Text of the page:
6. Decide on a feedback format: The learning designer and client should decide on a feedback format that works best for both parties. This could include review meetings, track changes and comments in the document, and/or change logs that capture all feedback and revisions made.


By following these steps, learning designers can collaborate effectively with their clients to create high-quality and engaging instructor-led training programs.


What assets are commonly developed for ILT?


As a learning designer, it is necessary to be familiar with the assets that are commonly developed for ILT. These assets include the following:


What best practices should learning designers follow when developing ILT?


ILT is most effective when it is tailored to the needs of the learners. When developing ILT, learning designers should follow a set of best practices geared towards enhancing the learning experience.


View the infographic below, which illustrates some best practices that learning designers can follow when developing ILT.



What common mistakes should learning designers avoid when developing ILT?


ILT poses unique challenges to learning designers. From overlooking your audience to info dumping, there are many potential pitfalls that may impact the training.


View the carousel below to learn about common mistakes to avoid when developing ILT.


ILT practice project: Active listening


For this practice project, you will develop instructional materials to support a 1-hour ILT course about active listening. Please complete the following:

  1. Review the completed detailed design to become familiar with the learning audience, objectives, and course structure.

  2. Make a copy of the following Google doc and slide templates: facilitator guide, learner handout, slide deck. (Tip: After opening each link, select "Make a copy." You now have your own copy of the document to work from.)

  3. Start populating the content in the templates. Start by adding titles and headings to the templates (reference the detailed design for titles and sequencing). Then, use ChatGPT or a similar generative AI tool to generate a first draft of content and instruction for each section of your materials, and copy/paste it into the templates.

For instance, to generate content for the lesson entitled “Intro to Active Listening,” you’d go to ChatGPT and enter the following prompt:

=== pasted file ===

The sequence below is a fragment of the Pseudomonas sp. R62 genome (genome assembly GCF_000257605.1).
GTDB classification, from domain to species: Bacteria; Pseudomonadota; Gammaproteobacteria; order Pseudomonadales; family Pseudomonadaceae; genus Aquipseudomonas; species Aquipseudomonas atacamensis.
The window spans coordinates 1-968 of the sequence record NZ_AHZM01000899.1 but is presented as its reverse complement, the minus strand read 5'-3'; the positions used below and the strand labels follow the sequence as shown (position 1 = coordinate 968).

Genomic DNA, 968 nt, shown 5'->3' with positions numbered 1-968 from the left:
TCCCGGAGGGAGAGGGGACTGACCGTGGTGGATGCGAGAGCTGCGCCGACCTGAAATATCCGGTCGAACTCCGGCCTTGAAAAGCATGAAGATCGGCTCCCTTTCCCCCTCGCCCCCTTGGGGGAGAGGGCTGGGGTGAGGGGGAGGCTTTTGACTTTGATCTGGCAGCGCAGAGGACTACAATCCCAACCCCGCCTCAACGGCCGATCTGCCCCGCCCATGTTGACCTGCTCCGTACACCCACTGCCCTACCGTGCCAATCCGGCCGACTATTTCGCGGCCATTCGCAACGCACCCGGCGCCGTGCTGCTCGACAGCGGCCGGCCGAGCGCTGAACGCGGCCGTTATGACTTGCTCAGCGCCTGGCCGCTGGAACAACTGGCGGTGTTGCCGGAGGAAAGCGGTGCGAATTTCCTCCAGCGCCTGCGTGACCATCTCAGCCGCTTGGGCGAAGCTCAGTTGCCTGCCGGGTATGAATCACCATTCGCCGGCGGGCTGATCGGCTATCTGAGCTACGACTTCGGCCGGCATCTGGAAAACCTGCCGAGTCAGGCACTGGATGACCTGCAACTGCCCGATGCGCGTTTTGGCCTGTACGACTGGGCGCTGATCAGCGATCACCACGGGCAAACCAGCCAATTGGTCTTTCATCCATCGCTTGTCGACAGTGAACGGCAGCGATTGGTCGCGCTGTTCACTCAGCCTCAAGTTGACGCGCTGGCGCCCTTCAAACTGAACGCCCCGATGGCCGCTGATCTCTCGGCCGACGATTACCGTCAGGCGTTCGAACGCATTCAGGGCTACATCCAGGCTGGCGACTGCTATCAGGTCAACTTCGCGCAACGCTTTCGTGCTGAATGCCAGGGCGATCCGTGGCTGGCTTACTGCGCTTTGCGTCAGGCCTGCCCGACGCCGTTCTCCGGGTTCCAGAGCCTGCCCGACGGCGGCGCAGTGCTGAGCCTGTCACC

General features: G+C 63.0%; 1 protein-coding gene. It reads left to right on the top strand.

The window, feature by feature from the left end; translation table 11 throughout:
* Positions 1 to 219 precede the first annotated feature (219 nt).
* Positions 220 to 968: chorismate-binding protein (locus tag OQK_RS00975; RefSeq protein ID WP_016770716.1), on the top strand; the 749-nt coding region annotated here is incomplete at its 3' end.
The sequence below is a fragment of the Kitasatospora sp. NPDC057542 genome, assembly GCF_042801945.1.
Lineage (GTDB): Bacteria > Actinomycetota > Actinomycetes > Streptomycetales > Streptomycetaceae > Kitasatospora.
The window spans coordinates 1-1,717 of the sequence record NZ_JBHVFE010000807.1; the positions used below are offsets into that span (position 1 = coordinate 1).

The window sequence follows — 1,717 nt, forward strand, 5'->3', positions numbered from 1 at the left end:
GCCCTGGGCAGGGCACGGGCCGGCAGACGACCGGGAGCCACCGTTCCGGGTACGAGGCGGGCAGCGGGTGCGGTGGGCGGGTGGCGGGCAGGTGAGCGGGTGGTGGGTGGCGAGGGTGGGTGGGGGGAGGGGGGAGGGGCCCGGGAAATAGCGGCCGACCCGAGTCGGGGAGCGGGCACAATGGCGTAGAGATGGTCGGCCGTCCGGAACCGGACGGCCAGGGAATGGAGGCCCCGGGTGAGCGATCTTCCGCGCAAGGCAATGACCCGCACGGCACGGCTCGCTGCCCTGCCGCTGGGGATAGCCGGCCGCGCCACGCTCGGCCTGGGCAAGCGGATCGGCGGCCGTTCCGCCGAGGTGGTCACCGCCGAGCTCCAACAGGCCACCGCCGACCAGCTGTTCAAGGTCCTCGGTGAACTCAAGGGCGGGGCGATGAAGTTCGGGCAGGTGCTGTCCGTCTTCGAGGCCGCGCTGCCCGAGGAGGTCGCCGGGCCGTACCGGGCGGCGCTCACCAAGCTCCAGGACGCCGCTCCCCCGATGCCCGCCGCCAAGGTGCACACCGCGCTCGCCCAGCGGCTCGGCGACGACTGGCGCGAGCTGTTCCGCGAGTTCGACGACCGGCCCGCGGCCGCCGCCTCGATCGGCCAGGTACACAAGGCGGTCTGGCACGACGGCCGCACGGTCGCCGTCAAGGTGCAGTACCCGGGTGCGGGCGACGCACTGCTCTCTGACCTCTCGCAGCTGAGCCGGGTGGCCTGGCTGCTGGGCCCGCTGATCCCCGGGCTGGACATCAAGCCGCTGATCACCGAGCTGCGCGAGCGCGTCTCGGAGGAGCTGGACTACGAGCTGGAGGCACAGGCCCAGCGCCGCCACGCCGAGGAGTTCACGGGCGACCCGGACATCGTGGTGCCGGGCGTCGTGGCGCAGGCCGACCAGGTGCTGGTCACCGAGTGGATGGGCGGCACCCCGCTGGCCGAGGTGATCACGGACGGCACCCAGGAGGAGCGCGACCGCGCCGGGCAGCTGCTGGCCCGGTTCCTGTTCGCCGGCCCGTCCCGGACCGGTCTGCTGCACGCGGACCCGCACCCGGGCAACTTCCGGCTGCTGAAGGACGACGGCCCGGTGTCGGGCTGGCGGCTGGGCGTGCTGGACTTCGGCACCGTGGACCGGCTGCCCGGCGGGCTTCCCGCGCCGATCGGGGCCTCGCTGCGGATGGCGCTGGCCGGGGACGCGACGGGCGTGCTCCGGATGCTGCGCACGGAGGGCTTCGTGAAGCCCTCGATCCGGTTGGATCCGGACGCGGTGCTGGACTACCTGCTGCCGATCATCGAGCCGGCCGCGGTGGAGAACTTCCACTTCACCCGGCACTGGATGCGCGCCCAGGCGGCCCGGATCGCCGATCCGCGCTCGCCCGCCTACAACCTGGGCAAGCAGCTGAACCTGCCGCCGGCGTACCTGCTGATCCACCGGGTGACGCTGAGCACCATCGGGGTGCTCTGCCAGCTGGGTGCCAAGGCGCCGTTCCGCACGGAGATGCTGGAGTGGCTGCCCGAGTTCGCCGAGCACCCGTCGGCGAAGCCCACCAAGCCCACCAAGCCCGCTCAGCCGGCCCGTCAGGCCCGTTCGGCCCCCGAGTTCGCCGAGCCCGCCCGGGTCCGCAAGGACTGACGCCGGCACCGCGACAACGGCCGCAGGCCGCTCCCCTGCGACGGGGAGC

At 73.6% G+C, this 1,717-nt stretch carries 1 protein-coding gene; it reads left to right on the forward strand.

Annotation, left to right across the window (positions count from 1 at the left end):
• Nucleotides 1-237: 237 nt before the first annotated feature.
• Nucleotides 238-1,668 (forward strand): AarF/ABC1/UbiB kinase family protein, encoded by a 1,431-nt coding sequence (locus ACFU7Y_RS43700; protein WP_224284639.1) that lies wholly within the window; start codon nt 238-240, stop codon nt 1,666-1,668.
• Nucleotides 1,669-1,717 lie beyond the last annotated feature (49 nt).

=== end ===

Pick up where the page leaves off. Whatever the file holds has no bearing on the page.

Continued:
“Act like an instructional designer. Write content for this 15-minute lesson about understanding active listening. The audience includes customer service representatives. A. Definition and key components of active listening B. Importance of non-verbal cues in active listening C. Essential verbal responses to demonstrate active listening D. Examples and illustrations of active listening in different contexts”


Summary and next steps

Savvy learning designers can begin preparing their clients for ILT developing by communicating clear timelines, deliverables, and client feedback mechanisms. When developing ILT, learning designers must create specific assets such as participant workbooks and facilitator guides. Best practices for developing ILT include knowing your audience, setting expectations, incorporating storytelling and engagement techniques, and using Gagne's nine events to sequence content. To avoid common mistakes, learning designers must keep the audience in mind, steer clear of info-dumping, ensure effective facilitation, prioritize engagement, and create visually pleasing and interactive content. By following these guidelines, learning designers can create high quality ILT that successfully meets the needs of learners.


Now that you are familiar with developing ILT, continue to the next lesson in LXD Factory’s Develop series: Develop virtual instructor-led training (vILT).